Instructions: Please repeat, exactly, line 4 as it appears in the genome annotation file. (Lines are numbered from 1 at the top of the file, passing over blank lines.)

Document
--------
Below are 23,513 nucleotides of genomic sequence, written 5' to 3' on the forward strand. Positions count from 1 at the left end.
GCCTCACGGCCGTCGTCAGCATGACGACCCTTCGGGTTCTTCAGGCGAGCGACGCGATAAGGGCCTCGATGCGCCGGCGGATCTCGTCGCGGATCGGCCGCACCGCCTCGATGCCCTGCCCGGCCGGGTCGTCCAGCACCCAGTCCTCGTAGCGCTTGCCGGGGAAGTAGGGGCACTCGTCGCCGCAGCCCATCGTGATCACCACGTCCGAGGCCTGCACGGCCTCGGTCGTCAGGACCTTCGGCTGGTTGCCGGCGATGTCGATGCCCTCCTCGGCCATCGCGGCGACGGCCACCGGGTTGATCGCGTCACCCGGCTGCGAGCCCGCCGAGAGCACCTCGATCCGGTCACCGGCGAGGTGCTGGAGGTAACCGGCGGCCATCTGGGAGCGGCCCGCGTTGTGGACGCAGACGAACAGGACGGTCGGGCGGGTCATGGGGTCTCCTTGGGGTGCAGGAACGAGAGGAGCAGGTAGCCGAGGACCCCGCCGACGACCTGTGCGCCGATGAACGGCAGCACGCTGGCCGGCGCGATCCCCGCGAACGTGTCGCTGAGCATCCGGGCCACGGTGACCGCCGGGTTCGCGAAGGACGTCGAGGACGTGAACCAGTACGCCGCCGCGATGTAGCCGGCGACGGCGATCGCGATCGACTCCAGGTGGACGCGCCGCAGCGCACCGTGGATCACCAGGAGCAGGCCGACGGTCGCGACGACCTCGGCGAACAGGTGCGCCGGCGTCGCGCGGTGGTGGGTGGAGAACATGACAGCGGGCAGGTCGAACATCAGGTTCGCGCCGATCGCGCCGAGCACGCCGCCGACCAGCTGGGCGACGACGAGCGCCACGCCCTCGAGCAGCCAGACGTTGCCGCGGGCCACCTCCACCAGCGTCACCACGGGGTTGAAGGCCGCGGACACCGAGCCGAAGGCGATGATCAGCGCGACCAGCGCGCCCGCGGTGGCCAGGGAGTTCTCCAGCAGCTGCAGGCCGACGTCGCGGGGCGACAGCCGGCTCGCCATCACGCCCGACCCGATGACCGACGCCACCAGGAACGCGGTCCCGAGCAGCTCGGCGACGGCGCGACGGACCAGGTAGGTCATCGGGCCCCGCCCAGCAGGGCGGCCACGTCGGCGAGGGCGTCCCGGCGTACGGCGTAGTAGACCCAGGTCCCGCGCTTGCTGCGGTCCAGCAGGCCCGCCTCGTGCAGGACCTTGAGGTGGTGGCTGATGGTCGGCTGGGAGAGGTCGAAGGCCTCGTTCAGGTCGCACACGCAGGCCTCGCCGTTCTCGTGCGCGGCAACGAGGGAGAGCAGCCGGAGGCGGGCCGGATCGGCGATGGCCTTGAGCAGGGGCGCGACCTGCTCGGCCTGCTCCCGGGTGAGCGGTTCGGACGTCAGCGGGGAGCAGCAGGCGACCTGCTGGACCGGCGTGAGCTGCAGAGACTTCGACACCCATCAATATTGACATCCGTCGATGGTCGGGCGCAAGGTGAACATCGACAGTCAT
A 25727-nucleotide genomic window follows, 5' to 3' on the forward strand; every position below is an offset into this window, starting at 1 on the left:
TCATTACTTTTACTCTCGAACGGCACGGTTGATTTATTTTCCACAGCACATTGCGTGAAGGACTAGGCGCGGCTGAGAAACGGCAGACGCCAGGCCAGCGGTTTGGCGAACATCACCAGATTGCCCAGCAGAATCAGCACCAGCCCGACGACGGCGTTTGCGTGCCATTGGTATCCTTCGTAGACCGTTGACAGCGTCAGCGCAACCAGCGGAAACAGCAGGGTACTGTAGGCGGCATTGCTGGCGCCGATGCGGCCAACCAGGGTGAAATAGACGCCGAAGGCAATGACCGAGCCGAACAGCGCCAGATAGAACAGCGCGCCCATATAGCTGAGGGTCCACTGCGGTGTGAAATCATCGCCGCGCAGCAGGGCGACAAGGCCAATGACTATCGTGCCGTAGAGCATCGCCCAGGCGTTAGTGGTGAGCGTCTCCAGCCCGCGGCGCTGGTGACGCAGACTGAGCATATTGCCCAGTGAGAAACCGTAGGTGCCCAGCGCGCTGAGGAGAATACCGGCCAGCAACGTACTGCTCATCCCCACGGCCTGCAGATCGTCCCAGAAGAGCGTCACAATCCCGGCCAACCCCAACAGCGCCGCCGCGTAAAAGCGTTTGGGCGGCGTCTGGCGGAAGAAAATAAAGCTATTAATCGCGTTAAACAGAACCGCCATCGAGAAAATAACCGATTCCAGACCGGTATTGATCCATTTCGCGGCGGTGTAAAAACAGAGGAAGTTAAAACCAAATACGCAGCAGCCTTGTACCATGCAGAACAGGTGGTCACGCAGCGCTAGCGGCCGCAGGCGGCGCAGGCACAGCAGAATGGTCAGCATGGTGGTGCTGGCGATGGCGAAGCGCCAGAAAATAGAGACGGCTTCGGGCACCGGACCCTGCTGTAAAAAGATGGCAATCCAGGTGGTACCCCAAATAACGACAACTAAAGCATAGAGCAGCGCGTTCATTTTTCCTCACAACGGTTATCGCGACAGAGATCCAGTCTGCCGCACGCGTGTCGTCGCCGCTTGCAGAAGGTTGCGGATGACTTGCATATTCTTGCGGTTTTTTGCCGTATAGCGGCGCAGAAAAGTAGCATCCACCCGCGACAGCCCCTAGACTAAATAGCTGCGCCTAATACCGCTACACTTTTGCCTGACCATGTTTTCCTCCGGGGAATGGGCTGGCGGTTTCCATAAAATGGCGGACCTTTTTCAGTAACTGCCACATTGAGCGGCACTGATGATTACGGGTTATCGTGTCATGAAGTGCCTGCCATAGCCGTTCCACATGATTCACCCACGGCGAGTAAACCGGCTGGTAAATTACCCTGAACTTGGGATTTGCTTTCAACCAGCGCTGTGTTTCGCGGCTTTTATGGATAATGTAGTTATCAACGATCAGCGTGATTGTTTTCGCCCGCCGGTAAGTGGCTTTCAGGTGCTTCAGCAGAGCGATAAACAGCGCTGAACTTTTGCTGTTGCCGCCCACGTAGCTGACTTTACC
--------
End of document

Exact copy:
TCATTACTTTTACTCTCGAACGGCACGGTTGATTTATTTTCCACAGCACATTGCGTGAAGGACTAGGCGCGGCTGAGAAACGGCAGACGCCAGGCCAGCGGTTTGGCGAACATCACCAGATTGCCCAGCAGAATCAGCACCAGCCCGACGACGGCGTTTGCGTGCCATTGGTATCCTTCGTAGACCGTTGACAGCGTCAGCGCAACCAGCGGAAACAGCAGGGTACTGTAGGCGGCATTGCTGGCGCCGATGCGGCCAACCAGGGTGAAATAGACGCCGAAGGCAATGACCGAGCCGAACAGCGCCAGATAGAACAGCGCGCCCATATAGCTGAGGGTCCACTGCGGTGTGAAATCATCGCCGCGCAGCAGGGCGACAAGGCCAATGACTATCGTGCCGTAGAGCATCGCCCAGGCGTTAGTGGTGAGCGTCTCCAGCCCGCGGCGCTGGTGACGCAGACTGAGCATATTGCCCAGTGAGAAACCGTAGGTGCCCAGCGCGCTGAGGAGAATACCGGCCAGCAACGTACTGCTCATCCCCACGGCCTGCAGATCGTCCCAGAAGAGCGTCACAATCCCGGCCAACCCCAACAGCGCCGCCGCGTAAAAGCGTTTGGGCGGCGTCTGGCGGAAGAAAATAAAGCTATTAATCGCGTTAAACAGAACCGCCATCGAGAAAATAACCGATTCCAGACCGGTATTGATCCATTTCGCGGCGGTGTAAAAACAGAGGAAGTTAAAACCAAATACGCAGCAGCCTTGTACCATGCAGAACAGGTGGTCACGCAGCGCTAGCGGCCGCAGGCGGCGCAGGCACAGCAGAATGGTCAGCATGGTGGTGCTGGCGATGGCGAAGCGCCAGAAAATAGAGACGGCTTCGGGCACCGGACCCTGCTGTAAAAAGATGGCAATCCAGGTGGTACCCCAAATAACGACAACTAAAGCATAGAGCAGCGCGTTCATTTTTCCTCACAACGGTTATCGCGACAGAGATCCAGTCTGCCGCACGCGTGTCGTCGCCGCTTGCAGAAGGTTGCGGATGACTTGCATATTCTTGCGGTTTTTTGCCGTATAGCGGCGCAGAAAAGTAGCATCCACCCGCGACAGCCCCTAGACTAAATAGCTGCGCCTAATACCGCTACACTTTTGCCTGACCATGTTTTCCTCCGGGGAATGGGCTGGCGGTTTCCATAAAATGGCGGACCTTTTTCAGTAACTGCCACATTGAGCGGCACTGATGATTACGGGTTATCGTGTCATGAAGTGCCTGCCATAGCCGTTCCACATGATTCACCCACGGCGAGTAAACCGGCTGGTAAATTACCCTGAACTTGGGATTTGCTTTCAACCAGCGCTGTGTTTCGCGGCTTTTATGGATAATGTAGTTATCAACGATCAGCGTGATTGTTTTCGCCCGCCGGTAAGTGGCTTTCAGGTGCTTCAGCAGAGCGATAAACAGCGCTGAACTTTTGCTGTTGCCGCCCACGTAGCTGACTTTACC